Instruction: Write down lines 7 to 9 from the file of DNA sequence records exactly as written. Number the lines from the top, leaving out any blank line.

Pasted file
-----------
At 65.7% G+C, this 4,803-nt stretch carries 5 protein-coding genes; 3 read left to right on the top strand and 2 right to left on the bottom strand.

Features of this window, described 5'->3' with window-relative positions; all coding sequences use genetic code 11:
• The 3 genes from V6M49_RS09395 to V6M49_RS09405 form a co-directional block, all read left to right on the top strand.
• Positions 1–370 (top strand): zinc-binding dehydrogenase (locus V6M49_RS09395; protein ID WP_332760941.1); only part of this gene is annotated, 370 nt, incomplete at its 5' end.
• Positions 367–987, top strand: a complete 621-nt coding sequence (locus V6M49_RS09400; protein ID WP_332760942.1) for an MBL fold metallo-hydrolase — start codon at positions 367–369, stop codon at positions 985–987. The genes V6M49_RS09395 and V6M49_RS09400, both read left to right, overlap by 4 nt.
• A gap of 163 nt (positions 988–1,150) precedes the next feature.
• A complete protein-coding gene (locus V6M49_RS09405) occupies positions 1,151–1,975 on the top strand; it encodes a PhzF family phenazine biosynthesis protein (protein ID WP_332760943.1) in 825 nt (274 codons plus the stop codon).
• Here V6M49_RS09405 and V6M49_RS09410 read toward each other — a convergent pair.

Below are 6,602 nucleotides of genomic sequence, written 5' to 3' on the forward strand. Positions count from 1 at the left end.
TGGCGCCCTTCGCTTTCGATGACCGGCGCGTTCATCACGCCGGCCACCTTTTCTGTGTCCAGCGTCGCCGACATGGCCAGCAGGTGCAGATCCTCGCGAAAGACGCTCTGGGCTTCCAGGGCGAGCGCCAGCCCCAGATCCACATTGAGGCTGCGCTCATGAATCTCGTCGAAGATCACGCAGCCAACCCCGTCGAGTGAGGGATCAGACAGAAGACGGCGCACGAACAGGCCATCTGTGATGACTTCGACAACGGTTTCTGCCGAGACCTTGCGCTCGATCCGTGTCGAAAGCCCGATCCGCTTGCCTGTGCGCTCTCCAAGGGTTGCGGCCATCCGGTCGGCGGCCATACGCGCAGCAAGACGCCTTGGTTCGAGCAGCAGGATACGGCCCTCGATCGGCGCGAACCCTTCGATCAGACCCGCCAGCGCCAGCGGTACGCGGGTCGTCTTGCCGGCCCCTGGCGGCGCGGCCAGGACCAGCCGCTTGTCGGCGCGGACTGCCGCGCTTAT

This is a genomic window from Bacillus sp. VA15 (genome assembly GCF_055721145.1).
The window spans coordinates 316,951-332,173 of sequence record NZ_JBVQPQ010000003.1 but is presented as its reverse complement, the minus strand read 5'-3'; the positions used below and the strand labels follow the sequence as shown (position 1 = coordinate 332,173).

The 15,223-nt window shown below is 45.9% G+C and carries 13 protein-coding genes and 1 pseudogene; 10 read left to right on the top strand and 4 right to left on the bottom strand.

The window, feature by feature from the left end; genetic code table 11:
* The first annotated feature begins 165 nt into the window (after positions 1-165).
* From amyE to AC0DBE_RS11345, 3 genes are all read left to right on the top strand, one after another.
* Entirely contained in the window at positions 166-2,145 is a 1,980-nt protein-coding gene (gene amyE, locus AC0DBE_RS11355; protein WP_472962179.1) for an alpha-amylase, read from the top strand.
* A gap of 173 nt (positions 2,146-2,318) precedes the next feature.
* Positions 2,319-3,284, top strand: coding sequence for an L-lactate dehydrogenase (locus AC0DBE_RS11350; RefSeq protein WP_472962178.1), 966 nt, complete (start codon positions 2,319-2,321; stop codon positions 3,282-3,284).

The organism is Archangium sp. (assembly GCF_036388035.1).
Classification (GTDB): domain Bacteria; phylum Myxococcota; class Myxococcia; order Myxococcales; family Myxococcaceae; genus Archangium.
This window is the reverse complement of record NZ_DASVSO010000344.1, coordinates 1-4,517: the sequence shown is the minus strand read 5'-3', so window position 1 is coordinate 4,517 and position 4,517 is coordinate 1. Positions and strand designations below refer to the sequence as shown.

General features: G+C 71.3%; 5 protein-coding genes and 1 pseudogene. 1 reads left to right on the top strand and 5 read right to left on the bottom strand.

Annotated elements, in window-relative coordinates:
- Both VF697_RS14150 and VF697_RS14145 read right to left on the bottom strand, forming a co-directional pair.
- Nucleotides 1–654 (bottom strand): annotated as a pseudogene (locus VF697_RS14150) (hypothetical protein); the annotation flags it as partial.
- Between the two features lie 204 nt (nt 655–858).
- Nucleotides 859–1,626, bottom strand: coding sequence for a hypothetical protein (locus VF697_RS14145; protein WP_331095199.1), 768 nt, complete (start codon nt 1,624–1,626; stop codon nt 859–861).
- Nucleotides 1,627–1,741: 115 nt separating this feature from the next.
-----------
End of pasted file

• A complete protein-coding gene (locus V6M49_RS09405) occupies positions 1,151–1,975 on the top strand; it encodes a PhzF family phenazine biosynthesis protein (protein ID WP_332760943.1) in 825 nt (274 codons plus the stop codon).
• Here V6M49_RS09405 and V6M49_RS09410 read toward each other — a convergent pair.

Below are 6,602 nucleotides of genomic sequence, written 5' to 3' on the forward strand. Positions count from 1 at the left end.